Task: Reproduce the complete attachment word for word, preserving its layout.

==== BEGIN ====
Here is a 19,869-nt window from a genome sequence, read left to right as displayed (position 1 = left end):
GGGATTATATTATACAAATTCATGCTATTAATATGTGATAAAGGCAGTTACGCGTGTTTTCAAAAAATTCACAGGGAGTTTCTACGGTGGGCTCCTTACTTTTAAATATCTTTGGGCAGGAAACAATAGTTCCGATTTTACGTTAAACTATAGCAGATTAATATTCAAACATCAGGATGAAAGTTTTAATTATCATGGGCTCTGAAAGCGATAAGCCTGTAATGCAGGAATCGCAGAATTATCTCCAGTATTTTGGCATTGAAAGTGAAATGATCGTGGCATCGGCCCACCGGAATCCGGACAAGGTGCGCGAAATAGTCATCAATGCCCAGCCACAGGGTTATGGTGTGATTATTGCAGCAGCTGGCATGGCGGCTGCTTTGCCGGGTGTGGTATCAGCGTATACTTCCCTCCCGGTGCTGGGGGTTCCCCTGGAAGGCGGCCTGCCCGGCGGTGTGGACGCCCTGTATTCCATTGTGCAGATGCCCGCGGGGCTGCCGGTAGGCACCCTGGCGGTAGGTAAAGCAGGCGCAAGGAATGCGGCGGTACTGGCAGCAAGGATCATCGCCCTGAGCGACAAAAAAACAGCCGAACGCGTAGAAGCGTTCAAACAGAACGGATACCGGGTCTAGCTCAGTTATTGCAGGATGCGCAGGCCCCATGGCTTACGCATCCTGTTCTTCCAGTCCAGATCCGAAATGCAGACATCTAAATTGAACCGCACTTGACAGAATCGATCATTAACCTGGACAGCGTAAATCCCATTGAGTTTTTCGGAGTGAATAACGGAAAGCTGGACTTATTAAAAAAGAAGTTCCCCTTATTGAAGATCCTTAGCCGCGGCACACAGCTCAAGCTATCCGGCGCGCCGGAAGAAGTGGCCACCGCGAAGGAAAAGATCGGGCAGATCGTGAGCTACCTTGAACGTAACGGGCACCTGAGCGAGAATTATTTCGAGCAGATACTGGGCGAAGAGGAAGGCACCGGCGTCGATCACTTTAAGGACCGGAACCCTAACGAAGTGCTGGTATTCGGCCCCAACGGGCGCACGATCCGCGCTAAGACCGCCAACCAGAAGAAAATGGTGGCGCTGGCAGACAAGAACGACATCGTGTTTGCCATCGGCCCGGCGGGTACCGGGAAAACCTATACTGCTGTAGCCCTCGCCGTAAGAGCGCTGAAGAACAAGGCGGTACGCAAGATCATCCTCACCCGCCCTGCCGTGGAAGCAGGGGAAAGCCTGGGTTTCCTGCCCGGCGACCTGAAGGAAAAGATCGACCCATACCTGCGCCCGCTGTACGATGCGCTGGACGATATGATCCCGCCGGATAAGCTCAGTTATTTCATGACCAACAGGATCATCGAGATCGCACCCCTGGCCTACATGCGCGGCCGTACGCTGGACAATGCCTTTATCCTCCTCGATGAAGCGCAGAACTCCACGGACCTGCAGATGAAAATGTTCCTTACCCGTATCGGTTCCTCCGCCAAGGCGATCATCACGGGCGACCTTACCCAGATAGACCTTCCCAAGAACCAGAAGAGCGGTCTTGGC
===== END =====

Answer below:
Here is a 19,869-nt window from a genome sequence, read left to right as displayed (position 1 = left end):
GGGATTATATTATACAAATTCATGCTATTAATATGTGATAAAGGCAGTTACGCGTGTTTTCAAAAAATTCACAGGGAGTTTCTACGGTGGGCTCCTTACTTTTAAATATCTTTGGGCAGGAAACAATAGTTCCGATTTTACGTTAAACTATAGCAGATTAATATTCAAACATCAGGATGAAAGTTTTAATTATCATGGGCTCTGAAAGCGATAAGCCTGTAATGCAGGAATCGCAGAATTATCTCCAGTATTTTGGCATTGAAAGTGAAATGATCGTGGCATCGGCCCACCGGAATCCGGACAAGGTGCGCGAAATAGTCATCAATGCCCAGCCACAGGGTTATGGTGTGATTATTGCAGCAGCTGGCATGGCGGCTGCTTTGCCGGGTGTGGTATCAGCGTATACTTCCCTCCCGGTGCTGGGGGTTCCCCTGGAAGGCGGCCTGCCCGGCGGTGTGGACGCCCTGTATTCCATTGTGCAGATGCCCGCGGGGCTGCCGGTAGGCACCCTGGCGGTAGGTAAAGCAGGCGCAAGGAATGCGGCGGTACTGGCAGCAAGGATCATCGCCCTGAGCGACAAAAAAACAGCCGAACGCGTAGAAGCGTTCAAACAGAACGGATACCGGGTCTAGCTCAGTTATTGCAGGATGCGCAGGCCCCATGGCTTACGCATCCTGTTCTTCCAGTCCAGATCCGAAATGCAGACATCTAAATTGAACCGCACTTGACAGAATCGATCATTAACCTGGACAGCGTAAATCCCATTGAGTTTTTCGGAGTGAATAACGGAAAGCTGGACTTATTAAAAAAGAAGTTCCCCTTATTGAAGATCCTTAGCCGCGGCACACAGCTCAAGCTATCCGGCGCGCCGGAAGAAGTGGCCACCGCGAAGGAAAAGATCGGGCAGATCGTGAGCTACCTTGAACGTAACGGGCACCTGAGCGAGAATTATTTCGAGCAGATACTGGGCGAAGAGGAAGGCACCGGCGTCGATCACTTTAAGGACCGGAACCCTAACGAAGTGCTGGTATTCGGCCCCAACGGGCGCACGATCCGCGCTAAGACCGCCAACCAGAAGAAAATGGTGGCGCTGGCAGACAAGAACGACATCGTGTTTGCCATCGGCCCGGCGGGTACCGGGAAAACCTATACTGCTGTAGCCCTCGCCGTAAGAGCGCTGAAGAACAAGGCGGTACGCAAGATCATCCTCACCCGCCCTGCCGTGGAAGCAGGGGAAAGCCTGGGTTTCCTGCCCGGCGACCTGAAGGAAAAGATCGACCCATACCTGCGCCCGCTGTACGATGCGCTGGACGATATGATCCCGCCGGATAAGCTCAGTTATTTCATGACCAACAGGATCATCGAGATCGCACCCCTGGCCTACATGCGCGGCCGTACGCTGGACAATGCCTTTATCCTCCTCGATGAAGCGCAGAACTCCACGGACCTGCAGATGAAAATGTTCCTTACCCGTATCGGTTCCTCCGCCAAGGCGATCATCACGGGCGACCTTACCCAGATAGACCTTCCCAAGAACCAGAAGAGCGGTCTTGGC